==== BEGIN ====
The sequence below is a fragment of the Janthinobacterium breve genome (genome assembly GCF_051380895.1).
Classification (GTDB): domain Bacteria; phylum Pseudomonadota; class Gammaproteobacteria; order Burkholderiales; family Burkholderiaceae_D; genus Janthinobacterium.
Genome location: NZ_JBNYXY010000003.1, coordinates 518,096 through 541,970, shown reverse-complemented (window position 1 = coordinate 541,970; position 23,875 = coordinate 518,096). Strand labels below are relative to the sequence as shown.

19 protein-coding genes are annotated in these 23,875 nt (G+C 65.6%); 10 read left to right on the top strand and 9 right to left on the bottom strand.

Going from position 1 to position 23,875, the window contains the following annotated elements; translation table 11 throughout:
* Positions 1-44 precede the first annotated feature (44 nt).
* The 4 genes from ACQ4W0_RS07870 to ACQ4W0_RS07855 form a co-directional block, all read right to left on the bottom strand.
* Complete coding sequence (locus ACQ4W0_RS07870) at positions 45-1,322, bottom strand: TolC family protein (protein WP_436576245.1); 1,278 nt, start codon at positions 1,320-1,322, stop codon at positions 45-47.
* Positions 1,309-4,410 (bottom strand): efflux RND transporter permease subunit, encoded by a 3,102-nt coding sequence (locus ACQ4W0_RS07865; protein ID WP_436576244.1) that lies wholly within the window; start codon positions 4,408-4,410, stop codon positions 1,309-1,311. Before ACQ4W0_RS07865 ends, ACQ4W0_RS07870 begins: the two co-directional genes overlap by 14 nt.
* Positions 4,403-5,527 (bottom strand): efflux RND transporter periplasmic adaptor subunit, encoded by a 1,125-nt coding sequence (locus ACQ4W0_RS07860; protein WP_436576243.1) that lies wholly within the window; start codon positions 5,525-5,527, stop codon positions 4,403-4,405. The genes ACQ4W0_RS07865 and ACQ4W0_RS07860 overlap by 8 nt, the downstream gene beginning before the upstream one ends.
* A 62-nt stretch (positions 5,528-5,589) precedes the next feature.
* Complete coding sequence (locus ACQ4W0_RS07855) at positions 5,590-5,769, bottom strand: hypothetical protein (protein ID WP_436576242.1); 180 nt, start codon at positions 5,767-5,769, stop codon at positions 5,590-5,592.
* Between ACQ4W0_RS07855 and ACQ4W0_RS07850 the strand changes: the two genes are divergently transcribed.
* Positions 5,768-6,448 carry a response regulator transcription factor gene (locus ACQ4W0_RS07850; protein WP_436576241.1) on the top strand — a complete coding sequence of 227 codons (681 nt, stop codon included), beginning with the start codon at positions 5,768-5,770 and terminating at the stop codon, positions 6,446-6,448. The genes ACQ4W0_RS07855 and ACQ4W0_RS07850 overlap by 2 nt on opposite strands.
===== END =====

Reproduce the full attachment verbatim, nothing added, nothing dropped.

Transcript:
The sequence below is a fragment of the Janthinobacterium breve genome (genome assembly GCF_051380895.1).
Classification (GTDB): domain Bacteria; phylum Pseudomonadota; class Gammaproteobacteria; order Burkholderiales; family Burkholderiaceae_D; genus Janthinobacterium.
Genome location: NZ_JBNYXY010000003.1, coordinates 518,096 through 541,970, shown reverse-complemented (window position 1 = coordinate 541,970; position 23,875 = coordinate 518,096). Strand labels below are relative to the sequence as shown.

19 protein-coding genes are annotated in these 23,875 nt (G+C 65.6%); 10 read left to right on the top strand and 9 right to left on the bottom strand.

Going from position 1 to position 23,875, the window contains the following annotated elements; translation table 11 throughout:
* Positions 1-44 precede the first annotated feature (44 nt).
* The 4 genes from ACQ4W0_RS07870 to ACQ4W0_RS07855 form a co-directional block, all read right to left on the bottom strand.
* Complete coding sequence (locus ACQ4W0_RS07870) at positions 45-1,322, bottom strand: TolC family protein (protein WP_436576245.1); 1,278 nt, start codon at positions 1,320-1,322, stop codon at positions 45-47.
* Positions 1,309-4,410 (bottom strand): efflux RND transporter permease subunit, encoded by a 3,102-nt coding sequence (locus ACQ4W0_RS07865; protein ID WP_436576244.1) that lies wholly within the window; start codon positions 4,408-4,410, stop codon positions 1,309-1,311. Before ACQ4W0_RS07865 ends, ACQ4W0_RS07870 begins: the two co-directional genes overlap by 14 nt.
* Positions 4,403-5,527 (bottom strand): efflux RND transporter periplasmic adaptor subunit, encoded by a 1,125-nt coding sequence (locus ACQ4W0_RS07860; protein WP_436576243.1) that lies wholly within the window; start codon positions 5,525-5,527, stop codon positions 4,403-4,405. The genes ACQ4W0_RS07865 and ACQ4W0_RS07860 overlap by 8 nt, the downstream gene beginning before the upstream one ends.
* A 62-nt stretch (positions 5,528-5,589) precedes the next feature.
* Complete coding sequence (locus ACQ4W0_RS07855) at positions 5,590-5,769, bottom strand: hypothetical protein (protein ID WP_436576242.1); 180 nt, start codon at positions 5,767-5,769, stop codon at positions 5,590-5,592.
* Between ACQ4W0_RS07855 and ACQ4W0_RS07850 the strand changes: the two genes are divergently transcribed.
* Positions 5,768-6,448 carry a response regulator transcription factor gene (locus ACQ4W0_RS07850; protein WP_436576241.1) on the top strand — a complete coding sequence of 227 codons (681 nt, stop codon included), beginning with the start codon at positions 5,768-5,770 and terminating at the stop codon, positions 6,446-6,448. The genes ACQ4W0_RS07855 and ACQ4W0_RS07850 overlap by 2 nt on opposite strands.